The watchwords for the Louisville housing market are “cautious optimism” for 2013. As per the home price index issued by CoreLogic Inc., home prices in the region increased by 0.2 percent in December of 2012 compared to what they were a year ago. This is also the biggest annual increase seen since May 2006.
(Editor: With our numbers for Louisville home sales, we show a 1.2% gain December over December. Comparing the 1-year trailing average for the period ending February 2013, we see an even better 5.5% improvement over the previous year.)
This was in keeping with the national trend which saw home prices go up by a solid 8 percent while the unemployment figures remain virtually the same and the jobs remained scarce for college graduates. Some other positive news has also emerged from other segments of the housing market in Louisville including the rise in new construction and the decline in foreclosures.
Wake Up Call
Did it take the country’s largest housing crisis ever for people to realize buying a home with 1-2 more bedrooms than they needed was not the best idea? And perhaps an ARM loan is not for me? Well, perhaps so. There has to be something to these numbers and it certainly was not because taxes were being lowered and energy costs were decreasing.
Rosy Outlook for Housing Starts
Construction activity is picking up in the Louisville region indicating that the clouds that hung over the housing market for many years are finally drifting away. Single-family and multi-family homes are attracting a noticeable deal of interest from prospective buyers going by the number of visits to model homes at the construction sites.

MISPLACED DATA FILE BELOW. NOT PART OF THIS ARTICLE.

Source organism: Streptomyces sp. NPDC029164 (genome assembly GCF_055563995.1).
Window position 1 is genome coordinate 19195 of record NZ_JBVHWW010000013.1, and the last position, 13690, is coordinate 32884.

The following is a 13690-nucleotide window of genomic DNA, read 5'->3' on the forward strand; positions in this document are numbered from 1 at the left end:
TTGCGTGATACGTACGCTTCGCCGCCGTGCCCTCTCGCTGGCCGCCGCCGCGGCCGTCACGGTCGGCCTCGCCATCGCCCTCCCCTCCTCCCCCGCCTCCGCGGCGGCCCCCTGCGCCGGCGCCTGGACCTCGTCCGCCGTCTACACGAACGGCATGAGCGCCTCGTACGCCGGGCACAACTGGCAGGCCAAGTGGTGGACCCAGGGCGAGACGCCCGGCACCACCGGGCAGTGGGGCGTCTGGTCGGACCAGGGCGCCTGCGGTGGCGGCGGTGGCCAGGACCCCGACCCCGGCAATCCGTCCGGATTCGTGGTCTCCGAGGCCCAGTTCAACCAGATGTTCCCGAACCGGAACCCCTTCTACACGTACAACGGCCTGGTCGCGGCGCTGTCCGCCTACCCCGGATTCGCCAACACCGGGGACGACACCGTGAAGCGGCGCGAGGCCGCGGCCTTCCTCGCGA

Builders are also reporting increase in sales by up to 40 percent in 2012 and expect this to continue through 2013 also.
Laura Sebastian works within an integral sector of the housing market. In her capacity to work with Kentucky lease option housing availabilities, Sebastian affords an enhanced perspective of the issue. She expresses that “the national average increase in single-home starts is at 24 percent with a 22 percent growth prediction for this year. In comparison, Louisville figures can be termed outstanding.”
Apartment construction figures are expected to be much higher given the fact that the number of building permits sought have doubled while weakness is expected to persist in condominiums.
Foreclosure Rates Take a Dive
The rate of foreclosures in the region came down to 2.47 percent in November of 2012 as compared to 2.98 a year ago. Mortgage delinquency rates during this period had also declined and were at the lowest since December 2009.
The foreclosure and delinquency figures are much below the average seen across the nation and this is another indicator of some stability creeping into the housing market in Louisville. “The 90-plus days delinquency rate was at 5.66 percent which is almost a half percentage point lower than it was a year ago,” adds Sebastian.
Yet another sign of the winds of change is the ripples seen in the home improvement sector in the region. Professionals in the business are starting to breathe easier after going through tough days. “More people are reinvesting into their homes and spending small amounts here and there if not all at once,” says Sebastian. For a few people, government incentives are helping keep home improvement costs to a minimum while getting their requirements met.
In short, the Louisville housing market has a lot of things going it’s way. With the real estate forecast for the country, this year is good overall, there is not any reason why it should be any different here.